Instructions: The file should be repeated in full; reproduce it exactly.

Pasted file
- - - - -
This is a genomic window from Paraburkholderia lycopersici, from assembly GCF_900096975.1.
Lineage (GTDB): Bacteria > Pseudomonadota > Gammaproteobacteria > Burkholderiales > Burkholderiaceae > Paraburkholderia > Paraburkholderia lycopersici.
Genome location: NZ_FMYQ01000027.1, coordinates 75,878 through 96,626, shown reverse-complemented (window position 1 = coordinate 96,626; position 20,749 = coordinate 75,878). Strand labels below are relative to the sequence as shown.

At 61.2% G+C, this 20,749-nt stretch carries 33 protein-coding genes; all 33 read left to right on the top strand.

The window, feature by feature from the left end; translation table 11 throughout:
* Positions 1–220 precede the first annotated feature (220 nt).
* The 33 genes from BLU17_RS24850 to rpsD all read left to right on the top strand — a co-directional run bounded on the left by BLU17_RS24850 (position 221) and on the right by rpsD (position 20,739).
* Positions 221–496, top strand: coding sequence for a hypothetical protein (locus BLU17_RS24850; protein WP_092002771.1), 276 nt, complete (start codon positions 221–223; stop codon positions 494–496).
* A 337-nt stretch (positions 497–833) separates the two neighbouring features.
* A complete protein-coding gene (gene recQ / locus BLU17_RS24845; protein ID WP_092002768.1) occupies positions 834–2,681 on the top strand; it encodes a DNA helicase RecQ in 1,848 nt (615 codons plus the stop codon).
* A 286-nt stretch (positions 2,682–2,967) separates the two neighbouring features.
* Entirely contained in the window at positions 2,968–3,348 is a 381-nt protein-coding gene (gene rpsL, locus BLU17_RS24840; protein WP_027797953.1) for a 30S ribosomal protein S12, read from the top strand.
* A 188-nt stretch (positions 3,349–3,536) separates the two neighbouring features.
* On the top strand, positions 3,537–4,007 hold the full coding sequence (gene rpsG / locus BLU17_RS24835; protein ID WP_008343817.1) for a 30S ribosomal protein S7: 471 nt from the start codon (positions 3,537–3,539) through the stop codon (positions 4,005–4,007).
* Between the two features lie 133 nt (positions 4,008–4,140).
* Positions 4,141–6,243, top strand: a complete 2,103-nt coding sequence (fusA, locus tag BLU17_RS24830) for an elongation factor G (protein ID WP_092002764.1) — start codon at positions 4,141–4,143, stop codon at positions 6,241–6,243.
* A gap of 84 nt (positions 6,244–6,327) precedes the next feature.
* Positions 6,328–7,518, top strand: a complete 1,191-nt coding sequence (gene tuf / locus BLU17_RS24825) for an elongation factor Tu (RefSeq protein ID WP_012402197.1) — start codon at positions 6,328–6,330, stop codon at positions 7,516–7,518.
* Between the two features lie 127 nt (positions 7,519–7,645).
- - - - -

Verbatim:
This is a genomic window from Paraburkholderia lycopersici, from assembly GCF_900096975.1.
Lineage (GTDB): Bacteria > Pseudomonadota > Gammaproteobacteria > Burkholderiales > Burkholderiaceae > Paraburkholderia > Paraburkholderia lycopersici.
Genome location: NZ_FMYQ01000027.1, coordinates 75,878 through 96,626, shown reverse-complemented (window position 1 = coordinate 96,626; position 20,749 = coordinate 75,878). Strand labels below are relative to the sequence as shown.

At 61.2% G+C, this 20,749-nt stretch carries 33 protein-coding genes; all 33 read left to right on the top strand.

The window, feature by feature from the left end; translation table 11 throughout:
* Positions 1–220 precede the first annotated feature (220 nt).
* The 33 genes from BLU17_RS24850 to rpsD all read left to right on the top strand — a co-directional run bounded on the left by BLU17_RS24850 (position 221) and on the right by rpsD (position 20,739).
* Positions 221–496, top strand: coding sequence for a hypothetical protein (locus BLU17_RS24850; protein WP_092002771.1), 276 nt, complete (start codon positions 221–223; stop codon positions 494–496).
* A 337-nt stretch (positions 497–833) separates the two neighbouring features.
* A complete protein-coding gene (gene recQ / locus BLU17_RS24845; protein ID WP_092002768.1) occupies positions 834–2,681 on the top strand; it encodes a DNA helicase RecQ in 1,848 nt (615 codons plus the stop codon).
* A 286-nt stretch (positions 2,682–2,967) separates the two neighbouring features.
* Entirely contained in the window at positions 2,968–3,348 is a 381-nt protein-coding gene (gene rpsL, locus BLU17_RS24840; protein WP_027797953.1) for a 30S ribosomal protein S12, read from the top strand.
* A 188-nt stretch (positions 3,349–3,536) separates the two neighbouring features.
* On the top strand, positions 3,537–4,007 hold the full coding sequence (gene rpsG / locus BLU17_RS24835; protein ID WP_008343817.1) for a 30S ribosomal protein S7: 471 nt from the start codon (positions 3,537–3,539) through the stop codon (positions 4,005–4,007).
* Between the two features lie 133 nt (positions 4,008–4,140).
* Positions 4,141–6,243, top strand: a complete 2,103-nt coding sequence (fusA, locus tag BLU17_RS24830) for an elongation factor G (protein ID WP_092002764.1) — start codon at positions 4,141–4,143, stop codon at positions 6,241–6,243.
* A gap of 84 nt (positions 6,244–6,327) precedes the next feature.
* Positions 6,328–7,518, top strand: a complete 1,191-nt coding sequence (gene tuf / locus BLU17_RS24825) for an elongation factor Tu (RefSeq protein ID WP_012402197.1) — start codon at positions 6,328–6,330, stop codon at positions 7,516–7,518.
* Between the two features lie 127 nt (positions 7,519–7,645).